That all sounds pretty good. Sounds like just what is supposed to happen. The problem is our bodies identify objects through their protein structure (amino acids). Gluten has a specific protein structure. The immune system makes antibodies to fight the gluten protein. Every time the immune system makes an antibody it remembers the exact protein structure that it’s fighting against and stays on the prowl throughout the body looking for that protein structure so it can kill it. As you continue to eat gluten the immune system continues to make antibodies. Eventually, those antibodies will identify the gluten protein structure on say, the surface of the thyroid. The thyroid has a very long amino acid protein profile. A small segment of the thyroids long amino acid chain may be identical to the amino acid profile of gluten. Big problem, the gluten antibodies attack the thyroid. After that the body then identifies the thyroid as a foreign object that needs to be eliminated and you are at the beginning of Hashimoto or Grave’s desease. Dr O’Bryan described this process as “Molecular Mimicry”.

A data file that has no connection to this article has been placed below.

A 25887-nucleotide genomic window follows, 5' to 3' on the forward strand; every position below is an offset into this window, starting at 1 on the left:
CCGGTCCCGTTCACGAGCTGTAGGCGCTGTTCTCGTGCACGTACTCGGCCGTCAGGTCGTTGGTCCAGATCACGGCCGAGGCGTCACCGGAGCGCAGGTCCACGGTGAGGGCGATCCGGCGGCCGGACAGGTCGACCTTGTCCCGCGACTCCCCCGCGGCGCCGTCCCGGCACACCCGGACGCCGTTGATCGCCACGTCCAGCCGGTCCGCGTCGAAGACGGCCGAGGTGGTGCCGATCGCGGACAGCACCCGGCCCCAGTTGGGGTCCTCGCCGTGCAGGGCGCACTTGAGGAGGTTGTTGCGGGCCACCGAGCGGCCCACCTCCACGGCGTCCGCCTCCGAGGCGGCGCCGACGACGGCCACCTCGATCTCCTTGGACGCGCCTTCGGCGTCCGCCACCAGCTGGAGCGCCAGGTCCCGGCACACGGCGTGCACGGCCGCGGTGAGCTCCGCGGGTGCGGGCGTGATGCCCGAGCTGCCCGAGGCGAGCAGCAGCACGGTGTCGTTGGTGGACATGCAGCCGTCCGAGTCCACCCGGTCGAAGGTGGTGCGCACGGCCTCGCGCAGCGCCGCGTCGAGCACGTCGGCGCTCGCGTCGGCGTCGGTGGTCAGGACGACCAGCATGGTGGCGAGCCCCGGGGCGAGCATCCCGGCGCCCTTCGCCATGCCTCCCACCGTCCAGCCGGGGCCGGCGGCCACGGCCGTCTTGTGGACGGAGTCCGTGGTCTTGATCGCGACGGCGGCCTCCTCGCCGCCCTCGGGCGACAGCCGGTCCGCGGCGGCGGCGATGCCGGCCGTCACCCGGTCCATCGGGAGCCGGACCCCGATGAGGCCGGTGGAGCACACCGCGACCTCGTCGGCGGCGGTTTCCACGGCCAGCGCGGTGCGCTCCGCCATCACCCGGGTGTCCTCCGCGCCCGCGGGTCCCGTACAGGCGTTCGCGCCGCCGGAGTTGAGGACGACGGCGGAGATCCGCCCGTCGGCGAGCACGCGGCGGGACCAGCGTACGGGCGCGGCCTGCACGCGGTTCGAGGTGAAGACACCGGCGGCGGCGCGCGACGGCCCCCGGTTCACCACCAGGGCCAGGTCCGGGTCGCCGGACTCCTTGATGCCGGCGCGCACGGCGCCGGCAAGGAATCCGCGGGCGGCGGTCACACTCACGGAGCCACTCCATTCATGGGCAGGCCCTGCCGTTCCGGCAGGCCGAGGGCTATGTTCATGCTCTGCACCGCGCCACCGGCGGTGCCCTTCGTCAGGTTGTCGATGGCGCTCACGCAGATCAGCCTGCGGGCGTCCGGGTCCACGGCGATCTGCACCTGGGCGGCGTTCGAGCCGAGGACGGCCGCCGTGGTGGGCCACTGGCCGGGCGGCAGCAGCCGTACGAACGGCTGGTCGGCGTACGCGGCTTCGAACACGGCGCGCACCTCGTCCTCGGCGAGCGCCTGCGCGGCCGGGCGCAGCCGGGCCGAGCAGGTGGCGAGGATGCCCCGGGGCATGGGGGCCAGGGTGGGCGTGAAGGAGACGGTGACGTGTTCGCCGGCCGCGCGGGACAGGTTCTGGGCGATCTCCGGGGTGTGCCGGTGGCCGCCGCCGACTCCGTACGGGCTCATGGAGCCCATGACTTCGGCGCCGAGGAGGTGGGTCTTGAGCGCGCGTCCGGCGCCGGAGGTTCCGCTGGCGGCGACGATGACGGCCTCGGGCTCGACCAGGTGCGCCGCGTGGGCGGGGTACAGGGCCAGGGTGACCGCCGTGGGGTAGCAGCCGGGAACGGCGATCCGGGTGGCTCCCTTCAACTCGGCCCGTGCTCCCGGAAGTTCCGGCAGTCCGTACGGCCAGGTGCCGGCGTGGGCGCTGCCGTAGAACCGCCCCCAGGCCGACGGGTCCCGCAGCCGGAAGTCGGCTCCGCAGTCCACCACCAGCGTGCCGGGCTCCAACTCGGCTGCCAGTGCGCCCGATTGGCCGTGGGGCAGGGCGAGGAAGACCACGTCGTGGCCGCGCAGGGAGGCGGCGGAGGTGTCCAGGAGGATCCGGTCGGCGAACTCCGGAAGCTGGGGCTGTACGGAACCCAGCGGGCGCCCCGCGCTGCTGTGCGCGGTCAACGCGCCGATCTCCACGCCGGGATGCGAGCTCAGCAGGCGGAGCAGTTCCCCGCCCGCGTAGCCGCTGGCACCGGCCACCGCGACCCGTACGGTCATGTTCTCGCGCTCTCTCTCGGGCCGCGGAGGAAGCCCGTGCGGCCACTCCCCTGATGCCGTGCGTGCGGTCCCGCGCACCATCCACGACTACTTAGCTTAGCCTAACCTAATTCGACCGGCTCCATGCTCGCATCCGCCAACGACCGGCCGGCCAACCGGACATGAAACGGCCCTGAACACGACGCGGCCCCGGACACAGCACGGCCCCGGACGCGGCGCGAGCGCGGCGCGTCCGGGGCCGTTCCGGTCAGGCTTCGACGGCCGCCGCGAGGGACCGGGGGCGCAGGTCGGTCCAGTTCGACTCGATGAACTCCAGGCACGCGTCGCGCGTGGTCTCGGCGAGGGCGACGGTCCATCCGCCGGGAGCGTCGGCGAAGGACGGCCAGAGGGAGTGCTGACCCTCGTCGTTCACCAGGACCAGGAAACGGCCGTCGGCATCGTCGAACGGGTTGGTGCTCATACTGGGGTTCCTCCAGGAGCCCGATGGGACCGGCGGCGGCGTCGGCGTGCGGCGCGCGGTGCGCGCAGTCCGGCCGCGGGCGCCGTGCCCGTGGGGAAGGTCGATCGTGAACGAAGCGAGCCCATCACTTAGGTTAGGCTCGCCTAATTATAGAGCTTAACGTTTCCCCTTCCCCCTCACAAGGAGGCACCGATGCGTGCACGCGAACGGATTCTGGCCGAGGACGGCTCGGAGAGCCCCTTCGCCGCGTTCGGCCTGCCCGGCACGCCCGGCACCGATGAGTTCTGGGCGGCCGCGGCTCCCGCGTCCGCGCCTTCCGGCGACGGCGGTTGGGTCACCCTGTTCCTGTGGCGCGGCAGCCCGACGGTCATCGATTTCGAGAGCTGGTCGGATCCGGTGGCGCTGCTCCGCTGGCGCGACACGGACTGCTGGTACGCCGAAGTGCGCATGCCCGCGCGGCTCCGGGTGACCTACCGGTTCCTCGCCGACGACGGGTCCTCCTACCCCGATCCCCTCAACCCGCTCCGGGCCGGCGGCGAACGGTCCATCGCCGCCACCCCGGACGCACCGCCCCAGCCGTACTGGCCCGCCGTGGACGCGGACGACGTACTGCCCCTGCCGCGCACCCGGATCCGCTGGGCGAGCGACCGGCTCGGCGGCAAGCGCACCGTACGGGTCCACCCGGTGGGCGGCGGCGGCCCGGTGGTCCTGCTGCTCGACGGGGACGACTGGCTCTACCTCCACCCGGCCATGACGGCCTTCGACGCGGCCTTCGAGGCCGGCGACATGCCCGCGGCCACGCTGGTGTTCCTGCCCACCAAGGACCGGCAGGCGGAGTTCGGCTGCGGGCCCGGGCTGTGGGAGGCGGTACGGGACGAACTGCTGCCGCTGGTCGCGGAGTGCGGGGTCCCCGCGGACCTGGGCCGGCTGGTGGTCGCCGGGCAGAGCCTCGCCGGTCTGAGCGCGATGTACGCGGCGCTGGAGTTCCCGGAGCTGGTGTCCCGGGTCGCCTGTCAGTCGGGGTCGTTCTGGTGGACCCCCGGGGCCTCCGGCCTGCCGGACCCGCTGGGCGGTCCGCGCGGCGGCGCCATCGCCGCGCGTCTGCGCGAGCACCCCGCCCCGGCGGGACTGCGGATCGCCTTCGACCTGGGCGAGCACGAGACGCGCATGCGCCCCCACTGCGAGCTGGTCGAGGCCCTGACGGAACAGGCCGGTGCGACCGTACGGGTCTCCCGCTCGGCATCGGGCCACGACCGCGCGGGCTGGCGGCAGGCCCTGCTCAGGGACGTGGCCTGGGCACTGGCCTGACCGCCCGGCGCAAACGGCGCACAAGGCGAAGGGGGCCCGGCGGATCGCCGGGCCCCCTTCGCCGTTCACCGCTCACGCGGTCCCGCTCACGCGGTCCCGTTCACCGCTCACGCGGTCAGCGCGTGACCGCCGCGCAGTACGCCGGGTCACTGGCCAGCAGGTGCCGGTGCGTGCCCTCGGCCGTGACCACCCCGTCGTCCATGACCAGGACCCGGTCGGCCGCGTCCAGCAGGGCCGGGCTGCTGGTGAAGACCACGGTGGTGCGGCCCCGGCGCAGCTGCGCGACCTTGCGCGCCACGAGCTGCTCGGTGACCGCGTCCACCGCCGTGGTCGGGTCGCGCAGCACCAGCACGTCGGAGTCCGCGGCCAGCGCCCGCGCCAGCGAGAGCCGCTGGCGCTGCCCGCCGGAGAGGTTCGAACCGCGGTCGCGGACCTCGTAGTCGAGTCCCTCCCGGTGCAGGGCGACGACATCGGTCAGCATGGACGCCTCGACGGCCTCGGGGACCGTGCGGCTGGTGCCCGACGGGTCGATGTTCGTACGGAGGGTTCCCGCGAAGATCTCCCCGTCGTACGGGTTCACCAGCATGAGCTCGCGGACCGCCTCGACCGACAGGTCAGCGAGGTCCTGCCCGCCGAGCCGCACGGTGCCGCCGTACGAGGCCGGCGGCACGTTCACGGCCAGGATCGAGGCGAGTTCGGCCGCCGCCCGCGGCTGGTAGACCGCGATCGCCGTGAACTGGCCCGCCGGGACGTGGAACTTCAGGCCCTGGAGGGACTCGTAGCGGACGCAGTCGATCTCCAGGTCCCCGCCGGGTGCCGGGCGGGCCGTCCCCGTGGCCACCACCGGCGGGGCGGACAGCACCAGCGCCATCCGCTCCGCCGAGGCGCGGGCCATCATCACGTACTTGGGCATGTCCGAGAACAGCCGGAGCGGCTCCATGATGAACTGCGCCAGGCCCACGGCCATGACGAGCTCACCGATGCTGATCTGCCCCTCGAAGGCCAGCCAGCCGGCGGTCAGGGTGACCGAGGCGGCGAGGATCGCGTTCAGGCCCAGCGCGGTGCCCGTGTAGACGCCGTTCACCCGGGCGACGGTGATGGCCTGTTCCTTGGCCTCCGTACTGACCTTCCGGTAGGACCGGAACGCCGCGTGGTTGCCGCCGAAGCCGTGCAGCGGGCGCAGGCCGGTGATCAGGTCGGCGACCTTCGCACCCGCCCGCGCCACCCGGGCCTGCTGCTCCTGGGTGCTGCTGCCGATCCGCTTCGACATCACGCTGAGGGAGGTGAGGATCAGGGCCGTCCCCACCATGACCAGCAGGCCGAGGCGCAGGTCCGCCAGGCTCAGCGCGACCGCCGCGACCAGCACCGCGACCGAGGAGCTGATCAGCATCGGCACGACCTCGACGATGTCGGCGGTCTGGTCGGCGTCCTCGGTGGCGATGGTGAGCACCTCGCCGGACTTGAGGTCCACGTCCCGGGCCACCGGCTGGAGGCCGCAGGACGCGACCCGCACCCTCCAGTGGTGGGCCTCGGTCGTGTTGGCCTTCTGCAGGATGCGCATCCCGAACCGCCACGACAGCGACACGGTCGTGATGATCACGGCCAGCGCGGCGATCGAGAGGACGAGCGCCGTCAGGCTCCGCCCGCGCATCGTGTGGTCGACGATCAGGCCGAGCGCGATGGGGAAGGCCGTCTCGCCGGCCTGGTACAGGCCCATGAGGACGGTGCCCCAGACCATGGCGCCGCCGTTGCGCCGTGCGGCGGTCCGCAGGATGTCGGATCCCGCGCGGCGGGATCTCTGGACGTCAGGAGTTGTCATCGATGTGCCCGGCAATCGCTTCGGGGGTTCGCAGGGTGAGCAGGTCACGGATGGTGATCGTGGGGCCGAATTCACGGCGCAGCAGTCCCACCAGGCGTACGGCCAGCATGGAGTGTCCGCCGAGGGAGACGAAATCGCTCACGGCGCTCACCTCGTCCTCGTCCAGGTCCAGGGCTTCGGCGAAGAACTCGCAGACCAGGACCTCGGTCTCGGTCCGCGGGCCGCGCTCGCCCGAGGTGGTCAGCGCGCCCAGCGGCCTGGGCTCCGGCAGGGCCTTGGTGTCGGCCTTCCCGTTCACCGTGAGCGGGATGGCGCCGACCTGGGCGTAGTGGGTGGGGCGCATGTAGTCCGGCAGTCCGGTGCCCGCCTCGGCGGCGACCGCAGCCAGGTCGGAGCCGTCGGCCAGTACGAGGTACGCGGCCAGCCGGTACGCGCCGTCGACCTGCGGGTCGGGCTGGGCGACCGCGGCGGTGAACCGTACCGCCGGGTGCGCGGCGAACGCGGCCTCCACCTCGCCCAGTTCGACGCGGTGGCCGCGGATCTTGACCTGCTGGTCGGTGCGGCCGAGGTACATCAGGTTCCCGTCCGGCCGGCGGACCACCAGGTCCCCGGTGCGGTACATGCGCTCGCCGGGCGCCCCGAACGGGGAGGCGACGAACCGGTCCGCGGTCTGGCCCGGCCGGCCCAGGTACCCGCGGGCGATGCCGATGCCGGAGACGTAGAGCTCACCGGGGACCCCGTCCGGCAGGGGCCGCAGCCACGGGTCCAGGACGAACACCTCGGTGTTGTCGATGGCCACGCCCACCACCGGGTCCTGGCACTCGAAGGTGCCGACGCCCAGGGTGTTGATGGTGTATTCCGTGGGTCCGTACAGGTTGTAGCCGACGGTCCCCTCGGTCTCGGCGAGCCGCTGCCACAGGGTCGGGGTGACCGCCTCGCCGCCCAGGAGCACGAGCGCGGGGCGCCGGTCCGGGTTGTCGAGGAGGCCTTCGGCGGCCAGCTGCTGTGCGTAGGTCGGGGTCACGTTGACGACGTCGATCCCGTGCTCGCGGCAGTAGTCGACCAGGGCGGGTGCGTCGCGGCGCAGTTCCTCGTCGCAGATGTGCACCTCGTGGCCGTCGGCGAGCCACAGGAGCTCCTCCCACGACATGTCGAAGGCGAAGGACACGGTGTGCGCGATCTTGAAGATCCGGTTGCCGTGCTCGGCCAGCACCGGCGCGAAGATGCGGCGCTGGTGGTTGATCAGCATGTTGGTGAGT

Good news, eliminate gluten from your diet and the internal attack should stop. No more gluten, no more antibodies.

This is getting really long but there are a couple of things that I think are worth mentioning.

Back to testing. The gold standard for Celiac testing USED to be a scope and biopsy of the small intestine. This test looks for damage in the intestine. This is a good test but it identifies extensive damage and a late stage in the desease. If you don’t have extensive damage and are at the beginning of inflammation and destruction the test will come back as negative. This is exactly what happened to my daughter. They did the biopsy and said she was fine, no celiac. They did mention that her small intestine was red and inflamed but, and I quote “that’s nothing”.

Here’s the part I didn’t know. There is a test called an IEL count. This test looks for early stages of inflammation and destruction. The test cost $40 and is super easy to do but the lab/doctor won’t do it if you don’t ask for it specifically. My daughter was scoped a little over a year ago. I’m going to hope that none of this information was available at that time because if it was I’m going to get really mad.

The testing has gotten much better. There are many different gluten peptides that can cause problems. Until recently only one peptide was tested for. It is a predominate gluten peptide and 50% of the population have antibodies to it but there are lots of people who don’t and are sick from the other gluten peptides. Current test look at a wide range of gluten peptides.